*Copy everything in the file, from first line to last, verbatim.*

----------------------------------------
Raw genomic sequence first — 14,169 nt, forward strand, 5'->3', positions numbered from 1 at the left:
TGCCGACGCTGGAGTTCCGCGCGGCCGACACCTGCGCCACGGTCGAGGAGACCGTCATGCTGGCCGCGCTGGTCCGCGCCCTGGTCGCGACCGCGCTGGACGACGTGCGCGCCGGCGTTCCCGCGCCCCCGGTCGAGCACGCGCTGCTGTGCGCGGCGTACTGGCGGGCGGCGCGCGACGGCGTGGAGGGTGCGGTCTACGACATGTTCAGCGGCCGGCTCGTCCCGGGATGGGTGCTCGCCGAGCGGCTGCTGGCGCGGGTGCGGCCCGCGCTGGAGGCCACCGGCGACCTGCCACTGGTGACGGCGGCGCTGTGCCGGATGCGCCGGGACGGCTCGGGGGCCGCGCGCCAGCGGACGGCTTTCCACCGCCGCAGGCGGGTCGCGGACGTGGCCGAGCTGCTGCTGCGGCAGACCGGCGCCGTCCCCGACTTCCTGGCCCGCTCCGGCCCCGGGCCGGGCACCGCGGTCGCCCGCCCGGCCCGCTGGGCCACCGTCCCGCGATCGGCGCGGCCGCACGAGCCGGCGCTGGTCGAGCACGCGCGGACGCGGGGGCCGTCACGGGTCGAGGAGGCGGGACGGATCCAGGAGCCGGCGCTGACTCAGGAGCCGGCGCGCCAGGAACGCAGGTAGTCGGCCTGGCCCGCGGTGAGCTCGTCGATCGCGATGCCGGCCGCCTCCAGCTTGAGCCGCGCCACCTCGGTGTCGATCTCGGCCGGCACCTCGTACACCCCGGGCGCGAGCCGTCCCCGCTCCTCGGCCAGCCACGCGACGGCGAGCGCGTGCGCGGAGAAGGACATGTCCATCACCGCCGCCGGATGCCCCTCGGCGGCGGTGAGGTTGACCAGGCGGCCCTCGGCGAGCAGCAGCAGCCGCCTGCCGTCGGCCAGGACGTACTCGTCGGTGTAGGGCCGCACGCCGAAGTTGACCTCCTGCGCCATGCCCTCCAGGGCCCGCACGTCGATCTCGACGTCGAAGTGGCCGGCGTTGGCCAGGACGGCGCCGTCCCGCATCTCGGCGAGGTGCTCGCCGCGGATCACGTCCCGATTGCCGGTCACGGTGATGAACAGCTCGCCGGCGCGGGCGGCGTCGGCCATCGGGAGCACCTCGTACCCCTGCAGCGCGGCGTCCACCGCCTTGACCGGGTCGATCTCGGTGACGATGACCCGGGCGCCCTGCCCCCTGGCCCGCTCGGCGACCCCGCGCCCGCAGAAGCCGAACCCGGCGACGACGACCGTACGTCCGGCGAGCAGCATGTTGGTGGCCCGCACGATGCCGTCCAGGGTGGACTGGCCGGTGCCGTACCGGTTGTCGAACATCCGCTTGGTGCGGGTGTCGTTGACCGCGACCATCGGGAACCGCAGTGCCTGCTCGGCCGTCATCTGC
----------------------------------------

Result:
Raw genomic sequence first — 14,169 nt, forward strand, 5'->3', positions numbered from 1 at the left:
TGCCGACGCTGGAGTTCCGCGCGGCCGACACCTGCGCCACGGTCGAGGAGACCGTCATGCTGGCCGCGCTGGTCCGCGCCCTGGTCGCGACCGCGCTGGACGACGTGCGCGCCGGCGTTCCCGCGCCCCCGGTCGAGCACGCGCTGCTGTGCGCGGCGTACTGGCGGGCGGCGCGCGACGGCGTGGAGGGTGCGGTCTACGACATGTTCAGCGGCCGGCTCGTCCCGGGATGGGTGCTCGCCGAGCGGCTGCTGGCGCGGGTGCGGCCCGCGCTGGAGGCCACCGGCGACCTGCCACTGGTGACGGCGGCGCTGTGCCGGATGCGCCGGGACGGCTCGGGGGCCGCGCGCCAGCGGACGGCTTTCCACCGCCGCAGGCGGGTCGCGGACGTGGCCGAGCTGCTGCTGCGGCAGACCGGCGCCGTCCCCGACTTCCTGGCCCGCTCCGGCCCCGGGCCGGGCACCGCGGTCGCCCGCCCGGCCCGCTGGGCCACCGTCCCGCGATCGGCGCGGCCGCACGAGCCGGCGCTGGTCGAGCACGCGCGGACGCGGGGGCCGTCACGGGTCGAGGAGGCGGGACGGATCCAGGAGCCGGCGCTGACTCAGGAGCCGGCGCGCCAGGAACGCAGGTAGTCGGCCTGGCCCGCGGTGAGCTCGTCGATCGCGATGCCGGCCGCCTCCAGCTTGAGCCGCGCCACCTCGGTGTCGATCTCGGCCGGCACCTCGTACACCCCGGGCGCGAGCCGTCCCCGCTCCTCGGCCAGCCACGCGACGGCGAGCGCGTGCGCGGAGAAGGACATGTCCATCACCGCCGCCGGATGCCCCTCGGCGGCGGTGAGGTTGACCAGGCGGCCCTCGGCGAGCAGCAGCAGCCGCCTGCCGTCGGCCAGGACGTACTCGTCGGTGTAGGGCCGCACGCCGAAGTTGACCTCCTGCGCCATGCCCTCCAGGGCCCGCACGTCGATCTCGACGTCGAAGTGGCCGGCGTTGGCCAGGACGGCGCCGTCCCGCATCTCGGCGAGGTGCTCGCCGCGGATCACGTCCCGATTGCCGGTCACGGTGATGAACAGCTCGCCGGCGCGGGCGGCGTCGGCCATCGGGAGCACCTCGTACCCCTGCAGCGCGGCGTCCACCGCCTTGACCGGGTCGATCTCGGTGACGATGACCCGGGCGCCCTGCCCCCTGGCCCGCTCGGCGACCCCGCGCCCGCAGAAGCCGAACCCGGCGACGACGACCGTACGTCCGGCGAGCAGCATGTTGGTGGCCCGCACGATGCCGTCCAGGGTGGACTGGCCGGTGCCGTACCGGTTGTCGAACATCCGCTTGGTGCGGGTGTCGTTGACCGCGACCATCGGGAACCGCAGTGCCTGCTCGGCCGTCATCTGC